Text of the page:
So I pull my personal funds (our earmarked sum for discretionary spending every month, noting that Saturday was the 2nd) from my wallet and I plug it (yes, all of it) into a slot machine that had been drawing my eye all day: Pompeii something.
Spin. Spin. Spin. Spin. Absolutely nothing. Another run of "all take and no give" from the gambling gods, until... "Spin.... Vini! Vidi! Vici!" I hit some bonus mode that gave 10 free spins and a relatively modest payout... Except for the "x5" multiplier that also came up, converting modest to "worth walking away with". Then, on the very first free spin, another "Vini! Vidi! Vici!"... This time I'd hit 4 (as opposed to 3) of the "scatters" and been granted 15 more free spins.
So I sit back and let the machine do its thing... Cranking through 25 free spins, even the small wins are worth hitting, since I'm not paying per spin anymore - but I'm actually hitting some really decent stuff here. Some quiet spins, but several $20, $50, and higher hits. I can't stop my embarrassed, "wow this was stupid and it's probably ultimately bad for me that it's working so well" laughter. But hey, now we're having fun. I'm doing a little dance in the seat as people gather around to find out why the machine's going so crazy.
Finally the machine calms down and a screen pops up telling us to hit "service" for a casino representative. Apparently they have to sign off on all wins deemed to be a "jackpot". So we wait.
When all the paperwork is done and we're walking to the car (you better believe I'm gonna take the win and walk), I have but one thing to say.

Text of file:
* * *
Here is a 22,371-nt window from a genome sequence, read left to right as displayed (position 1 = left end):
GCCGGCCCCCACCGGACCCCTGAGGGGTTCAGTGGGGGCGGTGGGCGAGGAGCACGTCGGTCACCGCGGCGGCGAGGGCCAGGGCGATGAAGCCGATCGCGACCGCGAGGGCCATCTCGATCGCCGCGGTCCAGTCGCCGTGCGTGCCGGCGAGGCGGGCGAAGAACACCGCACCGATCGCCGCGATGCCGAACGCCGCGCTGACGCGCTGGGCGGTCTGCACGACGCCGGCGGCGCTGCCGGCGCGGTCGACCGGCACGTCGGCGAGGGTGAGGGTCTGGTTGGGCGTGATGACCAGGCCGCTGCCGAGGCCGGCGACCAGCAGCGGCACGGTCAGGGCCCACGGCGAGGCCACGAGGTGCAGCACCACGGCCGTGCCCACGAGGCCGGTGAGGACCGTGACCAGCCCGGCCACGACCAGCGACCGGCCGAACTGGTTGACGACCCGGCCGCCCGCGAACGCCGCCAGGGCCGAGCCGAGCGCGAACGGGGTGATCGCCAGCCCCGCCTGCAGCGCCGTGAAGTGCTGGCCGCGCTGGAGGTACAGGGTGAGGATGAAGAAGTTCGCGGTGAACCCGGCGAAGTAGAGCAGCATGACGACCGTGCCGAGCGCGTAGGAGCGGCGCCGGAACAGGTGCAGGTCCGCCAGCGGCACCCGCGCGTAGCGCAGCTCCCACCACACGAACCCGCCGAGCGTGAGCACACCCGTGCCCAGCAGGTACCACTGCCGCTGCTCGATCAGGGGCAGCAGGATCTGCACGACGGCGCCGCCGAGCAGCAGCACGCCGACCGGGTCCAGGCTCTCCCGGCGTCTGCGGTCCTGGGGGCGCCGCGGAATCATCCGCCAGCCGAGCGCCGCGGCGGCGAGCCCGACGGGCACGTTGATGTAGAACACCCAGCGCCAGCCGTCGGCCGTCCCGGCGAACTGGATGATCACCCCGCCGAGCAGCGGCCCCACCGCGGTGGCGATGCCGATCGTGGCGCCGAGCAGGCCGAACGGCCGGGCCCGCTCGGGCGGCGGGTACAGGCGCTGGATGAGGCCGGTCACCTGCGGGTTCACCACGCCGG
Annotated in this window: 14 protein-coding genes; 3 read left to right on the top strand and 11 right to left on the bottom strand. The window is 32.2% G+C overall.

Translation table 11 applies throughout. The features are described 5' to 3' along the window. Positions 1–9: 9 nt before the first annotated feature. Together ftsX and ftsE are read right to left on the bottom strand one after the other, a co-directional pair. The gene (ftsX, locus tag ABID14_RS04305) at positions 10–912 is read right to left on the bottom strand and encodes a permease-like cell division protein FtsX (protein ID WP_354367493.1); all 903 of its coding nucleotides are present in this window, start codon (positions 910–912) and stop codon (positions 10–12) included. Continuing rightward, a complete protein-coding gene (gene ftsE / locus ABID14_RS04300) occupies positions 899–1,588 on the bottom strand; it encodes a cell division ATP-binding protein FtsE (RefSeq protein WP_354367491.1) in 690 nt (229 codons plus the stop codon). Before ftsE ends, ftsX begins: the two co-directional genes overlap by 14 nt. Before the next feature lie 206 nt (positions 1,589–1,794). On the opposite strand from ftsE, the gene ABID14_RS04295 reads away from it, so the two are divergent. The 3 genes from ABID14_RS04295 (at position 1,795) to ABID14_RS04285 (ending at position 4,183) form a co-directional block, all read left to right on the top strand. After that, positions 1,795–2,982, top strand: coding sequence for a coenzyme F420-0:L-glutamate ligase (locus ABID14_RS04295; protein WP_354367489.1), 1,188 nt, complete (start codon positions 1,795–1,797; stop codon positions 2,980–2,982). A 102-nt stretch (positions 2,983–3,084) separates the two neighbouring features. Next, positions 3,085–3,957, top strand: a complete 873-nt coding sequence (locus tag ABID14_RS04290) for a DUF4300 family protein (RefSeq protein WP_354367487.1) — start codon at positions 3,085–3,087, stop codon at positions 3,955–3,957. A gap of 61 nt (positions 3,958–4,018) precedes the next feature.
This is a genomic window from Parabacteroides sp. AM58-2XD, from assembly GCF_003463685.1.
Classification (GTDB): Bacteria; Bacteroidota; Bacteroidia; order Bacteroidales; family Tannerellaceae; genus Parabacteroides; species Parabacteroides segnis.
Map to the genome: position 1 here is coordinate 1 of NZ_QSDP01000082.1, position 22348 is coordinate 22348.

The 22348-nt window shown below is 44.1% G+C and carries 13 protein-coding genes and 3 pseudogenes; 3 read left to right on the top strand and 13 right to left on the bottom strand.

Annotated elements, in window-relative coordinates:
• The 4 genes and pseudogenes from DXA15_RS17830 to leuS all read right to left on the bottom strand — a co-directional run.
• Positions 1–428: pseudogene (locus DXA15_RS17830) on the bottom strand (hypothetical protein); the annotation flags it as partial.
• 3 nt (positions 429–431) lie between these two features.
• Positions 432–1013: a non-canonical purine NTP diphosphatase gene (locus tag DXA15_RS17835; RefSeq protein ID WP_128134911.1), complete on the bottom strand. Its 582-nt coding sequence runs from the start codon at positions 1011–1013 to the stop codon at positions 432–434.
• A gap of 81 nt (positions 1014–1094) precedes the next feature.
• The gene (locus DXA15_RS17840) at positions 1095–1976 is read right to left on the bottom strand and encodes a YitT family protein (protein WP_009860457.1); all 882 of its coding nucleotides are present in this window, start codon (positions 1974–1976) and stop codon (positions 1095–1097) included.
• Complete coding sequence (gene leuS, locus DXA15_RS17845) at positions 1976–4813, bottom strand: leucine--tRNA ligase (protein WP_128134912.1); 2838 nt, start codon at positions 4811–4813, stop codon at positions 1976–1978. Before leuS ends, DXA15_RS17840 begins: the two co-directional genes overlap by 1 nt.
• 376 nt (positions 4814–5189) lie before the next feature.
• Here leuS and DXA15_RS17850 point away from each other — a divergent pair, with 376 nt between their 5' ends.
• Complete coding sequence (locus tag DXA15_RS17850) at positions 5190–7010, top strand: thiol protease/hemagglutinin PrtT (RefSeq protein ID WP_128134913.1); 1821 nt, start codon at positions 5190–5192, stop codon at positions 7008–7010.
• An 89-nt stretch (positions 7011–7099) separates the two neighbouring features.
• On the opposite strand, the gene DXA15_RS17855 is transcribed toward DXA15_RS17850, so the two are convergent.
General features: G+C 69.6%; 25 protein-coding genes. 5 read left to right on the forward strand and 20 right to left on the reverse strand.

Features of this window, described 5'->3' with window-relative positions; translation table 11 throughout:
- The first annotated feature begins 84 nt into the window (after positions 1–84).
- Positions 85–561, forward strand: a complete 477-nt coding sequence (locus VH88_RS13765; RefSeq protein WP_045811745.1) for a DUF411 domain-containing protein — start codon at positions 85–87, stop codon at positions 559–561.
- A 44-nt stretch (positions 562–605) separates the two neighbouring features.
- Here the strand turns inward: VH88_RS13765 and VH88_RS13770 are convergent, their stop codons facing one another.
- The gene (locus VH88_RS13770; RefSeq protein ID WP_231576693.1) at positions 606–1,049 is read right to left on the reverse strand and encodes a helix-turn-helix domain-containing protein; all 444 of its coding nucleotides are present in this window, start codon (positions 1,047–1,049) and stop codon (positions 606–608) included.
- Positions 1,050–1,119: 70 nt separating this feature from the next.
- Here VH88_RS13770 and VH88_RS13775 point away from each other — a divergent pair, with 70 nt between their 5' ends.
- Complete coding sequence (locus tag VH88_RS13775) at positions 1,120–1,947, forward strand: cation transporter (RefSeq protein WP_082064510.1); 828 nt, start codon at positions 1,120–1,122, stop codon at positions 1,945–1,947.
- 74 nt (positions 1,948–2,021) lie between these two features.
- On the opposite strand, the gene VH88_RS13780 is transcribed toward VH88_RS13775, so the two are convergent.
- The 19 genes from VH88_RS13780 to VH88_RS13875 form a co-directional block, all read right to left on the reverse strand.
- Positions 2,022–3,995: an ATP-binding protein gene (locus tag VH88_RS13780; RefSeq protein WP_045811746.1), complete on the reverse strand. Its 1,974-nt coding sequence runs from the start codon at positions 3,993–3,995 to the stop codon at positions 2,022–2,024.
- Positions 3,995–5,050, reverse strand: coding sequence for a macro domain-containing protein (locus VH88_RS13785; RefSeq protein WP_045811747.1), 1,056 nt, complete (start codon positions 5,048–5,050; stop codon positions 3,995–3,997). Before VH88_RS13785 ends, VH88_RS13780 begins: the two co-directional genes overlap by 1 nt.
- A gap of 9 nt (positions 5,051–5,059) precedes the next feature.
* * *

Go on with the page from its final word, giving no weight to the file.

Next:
"Vini Vidi Vici"
Friday, August 1, 2008
I've been playing more regularly on Poker Academy again, which some of you may have already noticed. I've realized part of the problem with my poker burnout and possibly some causal portion of the precipitous crash I experienced pre- and post-Vegas in February is due to a focus shift. For several years, when I was doing consistently well, I was strolling along, enjoying the journey, content to become a premier poker player "some day". I enjoyed some success, got a lot of hands under my belt, dominated my fair share of games... And somewhere along the line I changed.
About the four year mark on my serious poker playing venture, I started falling in love with the success and the pride and income that went along with that success. I started really *feeling* like a great player, like the flaws I did have were overcome by my strengths, and my focus shifted toward the goal rather than the journey. That worked fine for awhile, when things were still going reasonably well, but a long run of really horrible luck sent me into a spiral from which my poker game nearly did not recover.
On the other side, I am trying to force myself to focus on the journey again - trying to retrain some of the bad habits I'd gotten into as a result of laziness. It's hard as hell to do, but I think I'm having some success.
To that end, my friends, I plan to dedicate more of my time from here forward to the better games on Poker Academy... Primarily the Invitational Series. There's no money to be had and I believe I'm already fairly well respected by the PAO core, so there's little for me to achieve except putting more hands in, working on my weaknesses, and improving my game against some of PA's best.
So, here's to you all, those I plan to be stealing PAX from in liberal fashion. May you put up a worthy fight, but ultimately fail in the end...
I'll see y'all at the tables.
If you're sticking around here, I'll try to get new content up on a regular basis, but no promises...
Now I gotta go sit in the corner and think of something interesting to say.